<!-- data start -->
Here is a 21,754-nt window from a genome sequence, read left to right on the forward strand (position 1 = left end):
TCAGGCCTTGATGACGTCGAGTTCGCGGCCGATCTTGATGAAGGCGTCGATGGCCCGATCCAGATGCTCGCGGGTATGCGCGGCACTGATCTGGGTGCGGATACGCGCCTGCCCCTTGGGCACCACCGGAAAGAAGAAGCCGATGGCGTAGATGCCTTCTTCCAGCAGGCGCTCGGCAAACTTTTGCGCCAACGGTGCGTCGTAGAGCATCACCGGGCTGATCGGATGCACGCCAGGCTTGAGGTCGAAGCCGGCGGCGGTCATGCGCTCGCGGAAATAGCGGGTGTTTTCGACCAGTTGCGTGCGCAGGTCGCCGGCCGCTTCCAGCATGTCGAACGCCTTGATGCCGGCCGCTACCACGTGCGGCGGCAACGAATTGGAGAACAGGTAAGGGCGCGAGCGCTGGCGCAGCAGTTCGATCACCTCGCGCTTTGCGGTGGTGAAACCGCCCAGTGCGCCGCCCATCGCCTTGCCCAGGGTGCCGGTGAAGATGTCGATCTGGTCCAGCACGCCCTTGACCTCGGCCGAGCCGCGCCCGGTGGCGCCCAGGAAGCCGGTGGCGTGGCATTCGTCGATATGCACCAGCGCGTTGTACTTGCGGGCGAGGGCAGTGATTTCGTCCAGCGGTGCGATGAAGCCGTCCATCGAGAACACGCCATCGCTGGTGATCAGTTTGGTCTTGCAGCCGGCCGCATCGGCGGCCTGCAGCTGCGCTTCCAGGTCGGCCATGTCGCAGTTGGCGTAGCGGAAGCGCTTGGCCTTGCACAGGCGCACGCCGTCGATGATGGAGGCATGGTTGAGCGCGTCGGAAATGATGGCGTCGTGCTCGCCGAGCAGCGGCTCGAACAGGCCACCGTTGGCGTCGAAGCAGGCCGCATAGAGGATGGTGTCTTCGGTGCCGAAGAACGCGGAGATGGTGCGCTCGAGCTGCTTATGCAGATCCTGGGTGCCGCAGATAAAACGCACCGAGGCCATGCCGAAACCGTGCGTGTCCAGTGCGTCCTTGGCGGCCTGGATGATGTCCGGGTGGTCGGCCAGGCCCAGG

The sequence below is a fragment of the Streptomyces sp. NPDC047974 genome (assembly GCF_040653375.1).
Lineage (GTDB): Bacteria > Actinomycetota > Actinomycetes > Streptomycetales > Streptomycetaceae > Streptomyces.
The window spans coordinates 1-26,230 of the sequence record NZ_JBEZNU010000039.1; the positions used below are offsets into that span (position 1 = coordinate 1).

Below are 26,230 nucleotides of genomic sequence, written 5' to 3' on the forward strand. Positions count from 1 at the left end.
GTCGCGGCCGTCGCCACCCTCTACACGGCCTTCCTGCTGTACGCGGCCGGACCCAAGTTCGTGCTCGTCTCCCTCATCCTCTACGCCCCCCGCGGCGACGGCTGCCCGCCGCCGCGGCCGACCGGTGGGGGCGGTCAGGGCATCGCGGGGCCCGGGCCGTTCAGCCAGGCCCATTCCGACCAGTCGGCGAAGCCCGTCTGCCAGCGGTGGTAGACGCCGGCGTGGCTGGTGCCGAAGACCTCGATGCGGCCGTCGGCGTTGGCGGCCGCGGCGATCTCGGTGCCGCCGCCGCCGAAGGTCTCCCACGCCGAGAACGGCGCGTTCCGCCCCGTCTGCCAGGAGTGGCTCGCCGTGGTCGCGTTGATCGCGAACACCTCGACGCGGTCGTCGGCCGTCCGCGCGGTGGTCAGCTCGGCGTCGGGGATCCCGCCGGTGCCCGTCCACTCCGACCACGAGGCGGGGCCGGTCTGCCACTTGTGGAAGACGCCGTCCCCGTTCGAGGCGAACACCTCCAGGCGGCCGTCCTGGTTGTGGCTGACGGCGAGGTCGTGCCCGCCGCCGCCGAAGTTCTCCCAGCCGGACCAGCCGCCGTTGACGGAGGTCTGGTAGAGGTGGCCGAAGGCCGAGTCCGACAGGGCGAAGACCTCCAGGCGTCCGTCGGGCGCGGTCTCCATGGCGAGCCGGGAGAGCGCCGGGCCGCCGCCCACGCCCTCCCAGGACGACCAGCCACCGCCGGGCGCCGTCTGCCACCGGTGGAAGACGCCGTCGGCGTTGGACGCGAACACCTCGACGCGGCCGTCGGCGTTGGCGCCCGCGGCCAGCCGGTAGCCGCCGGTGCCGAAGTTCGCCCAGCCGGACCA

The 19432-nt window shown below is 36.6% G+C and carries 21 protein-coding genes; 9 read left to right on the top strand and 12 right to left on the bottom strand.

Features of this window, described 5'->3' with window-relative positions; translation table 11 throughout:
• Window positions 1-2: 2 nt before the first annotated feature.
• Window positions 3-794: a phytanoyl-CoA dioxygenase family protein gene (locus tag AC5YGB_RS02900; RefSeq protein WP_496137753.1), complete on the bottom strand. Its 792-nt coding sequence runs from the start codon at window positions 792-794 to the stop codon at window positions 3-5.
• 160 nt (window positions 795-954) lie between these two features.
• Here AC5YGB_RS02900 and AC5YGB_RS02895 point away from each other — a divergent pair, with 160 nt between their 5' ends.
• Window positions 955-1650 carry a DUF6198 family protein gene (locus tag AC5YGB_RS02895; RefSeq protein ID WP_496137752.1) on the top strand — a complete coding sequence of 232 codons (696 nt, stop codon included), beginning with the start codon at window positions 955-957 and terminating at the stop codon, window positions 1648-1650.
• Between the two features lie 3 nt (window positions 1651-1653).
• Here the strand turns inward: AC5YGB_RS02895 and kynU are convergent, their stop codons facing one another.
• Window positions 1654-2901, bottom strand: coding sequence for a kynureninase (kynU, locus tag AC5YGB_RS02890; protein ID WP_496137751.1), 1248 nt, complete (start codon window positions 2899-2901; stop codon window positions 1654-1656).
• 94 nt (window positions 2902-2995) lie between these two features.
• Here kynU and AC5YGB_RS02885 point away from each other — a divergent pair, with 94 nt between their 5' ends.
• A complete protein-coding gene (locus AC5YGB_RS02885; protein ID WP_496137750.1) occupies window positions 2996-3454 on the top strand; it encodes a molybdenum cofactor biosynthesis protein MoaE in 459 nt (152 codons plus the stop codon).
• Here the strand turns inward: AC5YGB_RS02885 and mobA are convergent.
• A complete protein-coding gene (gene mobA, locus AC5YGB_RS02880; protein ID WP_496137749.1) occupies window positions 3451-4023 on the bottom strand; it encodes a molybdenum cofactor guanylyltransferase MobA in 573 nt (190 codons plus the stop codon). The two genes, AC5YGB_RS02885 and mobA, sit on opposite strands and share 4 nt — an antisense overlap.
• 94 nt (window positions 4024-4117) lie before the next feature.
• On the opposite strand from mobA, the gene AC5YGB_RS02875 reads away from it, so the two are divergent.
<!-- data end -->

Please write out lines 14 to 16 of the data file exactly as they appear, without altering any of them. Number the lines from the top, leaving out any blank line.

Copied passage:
• Window positions 955-1650 carry a DUF6198 family protein gene (locus tag AC5YGB_RS02895; RefSeq protein ID WP_496137752.1) on the top strand — a complete coding sequence of 232 codons (696 nt, stop codon included), beginning with the start codon at window positions 955-957 and terminating at the stop codon, window positions 1648-1650.
• Between the two features lie 3 nt (window positions 1651-1653).
• Here the strand turns inward: AC5YGB_RS02895 and kynU are convergent, their stop codons facing one another.